Good Grief?

My brother Steve at Grandma's funeral.

Not likely. Grief is a place I call Hell. It offers no rationale for its cruelty. No mercy for the living when death takes loved ones from us. Grief drags us through places we’d rather not see. But knowing our lives will never be the same again, we’re compelled to linger at times, unable to absorb the finality of life when the Universe takes those we love away.

Six years ago today, my former wife passed. We’d been divorced nearly a decade before she died. We were fairly estranged; and I never said a proper good-bye to her; and I won’t pretend that a blog posting here will suffice. A painful pill to keep down.

In the months prior to her death, I also lost my Mother, my Grandmother, and my two dogs.

At the end of my 11 months of hellish sorrow, I’d managed to despise my job, my house and the town I lived in. My fiancé–at the time–opted to find a boy toy on Yahoo personals while I was burying my mom;  my basement flooded twice and the house caught fire while I was away.

I wasn’t sure whether to see a therapist, a plumber or an exorcist.

Instead, I sought refuge in a full blown mid-life crisis. I began and ended relationships in record time, leaving a few truly wonderful souls likely confused and hurt by my inability to reciprocate their sentiments.

It was as if I were digging through a bin of replacement units for the lives I’d lost, the love that I thought I needed. No one could be good enough, exact enough to keep the past from haunting me.

In the end, my encounters with women became more like Big Foot sightings on a dark highway: suddenly you spot something covered in hair coming right at you until there’s a shriek, the smell of burning rubber and both parties run for their lives in opposite directions.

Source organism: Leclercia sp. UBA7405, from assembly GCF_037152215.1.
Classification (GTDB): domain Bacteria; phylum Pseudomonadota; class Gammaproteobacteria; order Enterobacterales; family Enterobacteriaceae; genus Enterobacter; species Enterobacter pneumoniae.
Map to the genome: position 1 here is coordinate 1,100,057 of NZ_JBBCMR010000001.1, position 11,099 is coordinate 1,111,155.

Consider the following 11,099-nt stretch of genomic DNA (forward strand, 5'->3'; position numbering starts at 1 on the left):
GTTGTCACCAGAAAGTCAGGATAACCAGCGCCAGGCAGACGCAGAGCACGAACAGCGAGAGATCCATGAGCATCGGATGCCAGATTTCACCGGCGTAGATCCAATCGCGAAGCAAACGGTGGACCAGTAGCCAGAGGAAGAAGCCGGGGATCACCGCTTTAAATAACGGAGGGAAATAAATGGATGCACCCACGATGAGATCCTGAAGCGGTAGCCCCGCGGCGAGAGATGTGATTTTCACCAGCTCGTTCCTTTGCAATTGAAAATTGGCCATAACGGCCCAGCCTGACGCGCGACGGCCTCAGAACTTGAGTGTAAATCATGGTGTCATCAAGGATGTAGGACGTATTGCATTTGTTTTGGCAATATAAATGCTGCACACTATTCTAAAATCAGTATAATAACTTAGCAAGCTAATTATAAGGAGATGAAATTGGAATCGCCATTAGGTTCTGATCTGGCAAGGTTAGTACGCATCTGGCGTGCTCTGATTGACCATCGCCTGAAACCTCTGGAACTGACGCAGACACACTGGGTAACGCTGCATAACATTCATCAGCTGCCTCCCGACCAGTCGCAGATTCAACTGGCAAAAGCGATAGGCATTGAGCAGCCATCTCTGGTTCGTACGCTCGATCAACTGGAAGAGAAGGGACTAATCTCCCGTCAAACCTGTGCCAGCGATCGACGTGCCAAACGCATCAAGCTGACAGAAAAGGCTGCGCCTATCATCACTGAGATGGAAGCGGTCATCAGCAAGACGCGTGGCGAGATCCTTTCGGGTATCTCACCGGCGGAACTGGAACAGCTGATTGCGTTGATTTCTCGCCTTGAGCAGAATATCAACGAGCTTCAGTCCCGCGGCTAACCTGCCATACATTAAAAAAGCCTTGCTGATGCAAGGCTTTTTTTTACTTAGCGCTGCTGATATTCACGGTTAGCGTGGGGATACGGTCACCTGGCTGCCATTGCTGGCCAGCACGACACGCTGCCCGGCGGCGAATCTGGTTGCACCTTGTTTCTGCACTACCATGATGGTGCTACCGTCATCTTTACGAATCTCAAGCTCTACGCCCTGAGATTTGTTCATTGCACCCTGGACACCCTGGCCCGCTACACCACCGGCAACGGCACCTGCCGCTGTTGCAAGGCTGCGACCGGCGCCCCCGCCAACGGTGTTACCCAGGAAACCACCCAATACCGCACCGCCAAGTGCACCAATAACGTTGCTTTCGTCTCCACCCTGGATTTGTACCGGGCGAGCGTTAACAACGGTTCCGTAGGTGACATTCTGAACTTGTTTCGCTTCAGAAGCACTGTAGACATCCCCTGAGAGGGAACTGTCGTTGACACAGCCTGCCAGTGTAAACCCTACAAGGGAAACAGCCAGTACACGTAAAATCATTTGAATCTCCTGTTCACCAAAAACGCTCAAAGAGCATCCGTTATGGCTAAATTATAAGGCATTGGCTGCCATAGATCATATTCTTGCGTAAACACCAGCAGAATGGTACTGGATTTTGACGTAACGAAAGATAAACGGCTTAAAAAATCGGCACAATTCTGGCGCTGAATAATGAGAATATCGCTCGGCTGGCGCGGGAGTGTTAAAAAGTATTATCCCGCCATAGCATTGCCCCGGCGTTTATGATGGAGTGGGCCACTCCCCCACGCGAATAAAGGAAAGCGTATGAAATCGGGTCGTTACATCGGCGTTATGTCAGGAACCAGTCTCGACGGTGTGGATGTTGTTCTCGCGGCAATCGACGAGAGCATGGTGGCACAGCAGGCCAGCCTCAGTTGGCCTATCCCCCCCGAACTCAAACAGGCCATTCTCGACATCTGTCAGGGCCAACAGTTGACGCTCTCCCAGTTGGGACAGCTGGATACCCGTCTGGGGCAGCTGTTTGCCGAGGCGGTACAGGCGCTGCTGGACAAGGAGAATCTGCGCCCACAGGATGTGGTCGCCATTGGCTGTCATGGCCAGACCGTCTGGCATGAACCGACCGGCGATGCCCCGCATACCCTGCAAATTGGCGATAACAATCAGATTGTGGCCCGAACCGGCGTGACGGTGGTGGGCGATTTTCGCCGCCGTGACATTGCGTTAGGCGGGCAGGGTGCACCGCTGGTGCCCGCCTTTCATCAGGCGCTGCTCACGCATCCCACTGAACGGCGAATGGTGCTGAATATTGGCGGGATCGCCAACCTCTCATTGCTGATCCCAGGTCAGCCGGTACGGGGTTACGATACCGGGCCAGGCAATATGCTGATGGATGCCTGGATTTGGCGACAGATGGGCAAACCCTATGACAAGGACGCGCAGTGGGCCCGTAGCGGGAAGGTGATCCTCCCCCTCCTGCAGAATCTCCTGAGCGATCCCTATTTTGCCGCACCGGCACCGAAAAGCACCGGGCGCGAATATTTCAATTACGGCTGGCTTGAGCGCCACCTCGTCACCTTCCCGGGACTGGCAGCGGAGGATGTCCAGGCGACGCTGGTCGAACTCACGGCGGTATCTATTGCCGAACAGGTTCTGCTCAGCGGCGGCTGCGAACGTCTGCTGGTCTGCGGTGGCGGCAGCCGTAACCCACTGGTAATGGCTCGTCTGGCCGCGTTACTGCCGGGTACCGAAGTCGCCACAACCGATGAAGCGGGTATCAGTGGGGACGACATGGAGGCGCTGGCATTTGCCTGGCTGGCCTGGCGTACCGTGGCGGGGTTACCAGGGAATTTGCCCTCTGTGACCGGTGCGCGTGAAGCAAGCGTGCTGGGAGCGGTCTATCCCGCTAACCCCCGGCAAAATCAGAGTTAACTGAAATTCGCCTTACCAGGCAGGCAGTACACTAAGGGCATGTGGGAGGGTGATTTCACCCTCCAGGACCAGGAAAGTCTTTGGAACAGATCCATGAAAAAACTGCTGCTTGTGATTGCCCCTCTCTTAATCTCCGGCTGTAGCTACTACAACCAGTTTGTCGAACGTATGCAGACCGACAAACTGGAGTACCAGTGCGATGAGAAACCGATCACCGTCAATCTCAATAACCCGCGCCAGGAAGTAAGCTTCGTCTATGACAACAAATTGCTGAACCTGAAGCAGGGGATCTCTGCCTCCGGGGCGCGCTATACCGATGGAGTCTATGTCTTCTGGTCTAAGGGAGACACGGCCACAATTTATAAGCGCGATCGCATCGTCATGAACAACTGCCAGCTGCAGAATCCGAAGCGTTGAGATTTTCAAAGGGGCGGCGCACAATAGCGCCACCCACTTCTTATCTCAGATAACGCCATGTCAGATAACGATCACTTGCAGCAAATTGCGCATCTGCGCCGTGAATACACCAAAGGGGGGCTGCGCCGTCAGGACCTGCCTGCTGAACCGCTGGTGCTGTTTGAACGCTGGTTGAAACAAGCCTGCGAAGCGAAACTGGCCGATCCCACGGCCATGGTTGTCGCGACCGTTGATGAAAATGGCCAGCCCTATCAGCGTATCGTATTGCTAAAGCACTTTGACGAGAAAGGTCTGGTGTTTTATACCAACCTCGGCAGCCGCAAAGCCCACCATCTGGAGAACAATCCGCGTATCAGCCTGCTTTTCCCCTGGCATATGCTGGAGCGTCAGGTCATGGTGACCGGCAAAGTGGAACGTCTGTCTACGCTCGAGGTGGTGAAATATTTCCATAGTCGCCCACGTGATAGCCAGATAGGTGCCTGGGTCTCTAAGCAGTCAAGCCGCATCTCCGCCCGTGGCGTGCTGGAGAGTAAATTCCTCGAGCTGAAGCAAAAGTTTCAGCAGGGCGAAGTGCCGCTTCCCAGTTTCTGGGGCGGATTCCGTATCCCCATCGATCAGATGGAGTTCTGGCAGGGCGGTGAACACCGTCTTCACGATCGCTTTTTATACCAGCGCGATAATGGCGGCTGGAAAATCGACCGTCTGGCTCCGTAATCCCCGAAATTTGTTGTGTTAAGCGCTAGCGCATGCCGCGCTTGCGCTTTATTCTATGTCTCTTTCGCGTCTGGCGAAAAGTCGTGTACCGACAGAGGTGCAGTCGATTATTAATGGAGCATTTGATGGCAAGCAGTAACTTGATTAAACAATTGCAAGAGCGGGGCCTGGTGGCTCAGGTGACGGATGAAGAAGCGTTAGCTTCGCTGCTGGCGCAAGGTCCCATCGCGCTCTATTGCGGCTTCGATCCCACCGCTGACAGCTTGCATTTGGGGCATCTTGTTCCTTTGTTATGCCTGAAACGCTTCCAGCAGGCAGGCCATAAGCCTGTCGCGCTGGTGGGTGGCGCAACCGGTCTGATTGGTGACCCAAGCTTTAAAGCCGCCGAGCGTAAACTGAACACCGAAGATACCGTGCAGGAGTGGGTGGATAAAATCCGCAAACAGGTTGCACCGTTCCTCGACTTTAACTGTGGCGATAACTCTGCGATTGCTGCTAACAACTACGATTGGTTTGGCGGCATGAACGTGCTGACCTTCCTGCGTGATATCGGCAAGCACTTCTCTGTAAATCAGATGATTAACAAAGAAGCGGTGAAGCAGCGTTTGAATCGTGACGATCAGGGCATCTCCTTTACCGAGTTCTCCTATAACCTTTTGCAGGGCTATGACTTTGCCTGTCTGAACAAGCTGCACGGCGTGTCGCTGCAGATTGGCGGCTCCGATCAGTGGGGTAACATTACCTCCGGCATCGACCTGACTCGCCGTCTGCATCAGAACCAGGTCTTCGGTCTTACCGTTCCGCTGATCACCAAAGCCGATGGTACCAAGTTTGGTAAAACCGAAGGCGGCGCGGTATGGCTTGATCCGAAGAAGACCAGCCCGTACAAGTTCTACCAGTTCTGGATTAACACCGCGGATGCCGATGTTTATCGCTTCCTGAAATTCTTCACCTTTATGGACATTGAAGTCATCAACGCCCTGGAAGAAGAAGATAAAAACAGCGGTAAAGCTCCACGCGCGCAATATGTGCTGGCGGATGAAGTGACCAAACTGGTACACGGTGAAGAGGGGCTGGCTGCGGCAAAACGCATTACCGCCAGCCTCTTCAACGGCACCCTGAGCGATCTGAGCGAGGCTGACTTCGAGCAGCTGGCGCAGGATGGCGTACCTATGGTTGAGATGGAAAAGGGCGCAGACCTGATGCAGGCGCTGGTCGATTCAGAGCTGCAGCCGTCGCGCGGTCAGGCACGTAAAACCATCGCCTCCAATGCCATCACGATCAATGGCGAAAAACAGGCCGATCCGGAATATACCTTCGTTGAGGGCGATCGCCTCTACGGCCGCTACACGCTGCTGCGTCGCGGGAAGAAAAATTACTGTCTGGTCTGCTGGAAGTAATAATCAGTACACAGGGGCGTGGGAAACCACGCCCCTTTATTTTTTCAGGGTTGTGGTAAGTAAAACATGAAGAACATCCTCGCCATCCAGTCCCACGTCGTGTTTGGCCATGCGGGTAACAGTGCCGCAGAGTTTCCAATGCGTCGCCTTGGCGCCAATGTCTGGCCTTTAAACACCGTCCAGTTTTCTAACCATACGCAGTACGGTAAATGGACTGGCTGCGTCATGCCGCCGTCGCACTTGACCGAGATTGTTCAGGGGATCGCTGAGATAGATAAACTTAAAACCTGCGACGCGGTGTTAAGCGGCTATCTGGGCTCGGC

I don’t know what others must do to process loss. If asked, I can only say it took me six years of being fairly miserable. I went through the motions until the grief police caught up with me and explained that being alone is something I needed to be okay with.

Now, just in the past month, several friends of mine have lost loved ones too. I want to cover them. Fix it. Keep them from feeling what I’ve felt, but I know it’s not remotely possible.

Grieving is a process that I find only gets bearable once we enter its arena and swallow hard, the medicine life has prescribed for us.

Only now am I beginning to entertain the idea that life does go on and maybe joy isn’t out of the question any longer. I’ve had a terrific year of travel and relationship building with new friends and old. I see hope hanging out there just within sight now.

I think I might be finally ready to open my heart to new possiblities for love and adventure, without a steady diet of the past weighing me down.